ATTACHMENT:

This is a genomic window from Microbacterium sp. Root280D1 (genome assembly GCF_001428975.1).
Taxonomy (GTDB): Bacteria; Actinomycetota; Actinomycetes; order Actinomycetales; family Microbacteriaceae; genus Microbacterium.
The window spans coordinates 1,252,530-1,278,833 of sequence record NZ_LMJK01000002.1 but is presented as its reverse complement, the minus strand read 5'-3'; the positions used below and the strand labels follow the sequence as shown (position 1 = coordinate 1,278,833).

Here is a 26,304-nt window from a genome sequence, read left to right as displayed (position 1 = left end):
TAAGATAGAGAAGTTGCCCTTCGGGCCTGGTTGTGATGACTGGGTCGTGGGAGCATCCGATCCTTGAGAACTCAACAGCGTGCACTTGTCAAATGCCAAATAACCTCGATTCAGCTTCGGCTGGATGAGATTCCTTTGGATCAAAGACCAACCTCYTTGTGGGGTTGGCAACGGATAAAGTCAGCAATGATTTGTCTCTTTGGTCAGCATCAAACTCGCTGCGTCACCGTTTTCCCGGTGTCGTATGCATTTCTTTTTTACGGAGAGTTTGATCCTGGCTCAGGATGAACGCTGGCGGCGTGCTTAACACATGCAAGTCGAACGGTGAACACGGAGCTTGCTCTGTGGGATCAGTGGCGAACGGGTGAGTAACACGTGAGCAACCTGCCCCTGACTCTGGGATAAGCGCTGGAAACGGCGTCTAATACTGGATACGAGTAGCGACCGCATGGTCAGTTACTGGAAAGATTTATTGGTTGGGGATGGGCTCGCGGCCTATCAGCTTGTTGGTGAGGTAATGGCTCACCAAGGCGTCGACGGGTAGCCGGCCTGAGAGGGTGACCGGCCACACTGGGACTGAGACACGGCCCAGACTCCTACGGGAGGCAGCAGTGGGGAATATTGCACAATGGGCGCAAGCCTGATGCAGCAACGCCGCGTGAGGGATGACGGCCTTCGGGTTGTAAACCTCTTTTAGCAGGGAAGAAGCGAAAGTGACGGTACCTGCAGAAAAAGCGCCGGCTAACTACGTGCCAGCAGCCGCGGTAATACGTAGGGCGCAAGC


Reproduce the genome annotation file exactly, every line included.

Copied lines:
This is a genomic window from Microbacterium sp. Root280D1 (genome assembly GCF_001428975.1).
Taxonomy (GTDB): Bacteria; Actinomycetota; Actinomycetes; order Actinomycetales; family Microbacteriaceae; genus Microbacterium.
The window spans coordinates 1,252,530-1,278,833 of sequence record NZ_LMJK01000002.1 but is presented as its reverse complement, the minus strand read 5'-3'; the positions used below and the strand labels follow the sequence as shown (position 1 = coordinate 1,278,833).

Here is a 26,304-nt window from a genome sequence, read left to right as displayed (position 1 = left end):
TAAGATAGAGAAGTTGCCCTTCGGGCCTGGTTGTGATGACTGGGTCGTGGGAGCATCCGATCCTTGAGAACTCAACAGCGTGCACTTGTCAAATGCCAAATAACCTCGATTCAGCTTCGGCTGGATGAGATTCCTTTGGATCAAAGACCAACCTCYTTGTGGGGTTGGCAACGGATAAAGTCAGCAATGATTTGTCTCTTTGGTCAGCATCAAACTCGCTGCGTCACCGTTTTCCCGGTGTCGTATGCATTTCTTTTTTACGGAGAGTTTGATCCTGGCTCAGGATGAACGCTGGCGGCGTGCTTAACACATGCAAGTCGAACGGTGAACACGGAGCTTGCTCTGTGGGATCAGTGGCGAACGGGTGAGTAACACGTGAGCAACCTGCCCCTGACTCTGGGATAAGCGCTGGAAACGGCGTCTAATACTGGATACGAGTAGCGACCGCATGGTCAGTTACTGGAAAGATTTATTGGTTGGGGATGGGCTCGCGGCCTATCAGCTTGTTGGTGAGGTAATGGCTCACCAAGGCGTCGACGGGTAGCCGGCCTGAGAGGGTGACCGGCCACACTGGGACTGAGACACGGCCCAGACTCCTACGGGAGGCAGCAGTGGGGAATATTGCACAATGGGCGCAAGCCTGATGCAGCAACGCCGCGTGAGGGATGACGGCCTTCGGGTTGTAAACCTCTTTTAGCAGGGAAGAAGCGAAAGTGACGGTACCTGCAGAAAAAGCGCCGGCTAACTACGTGCCAGCAGCCGCGGTAATACGTAGGGCGCAAGC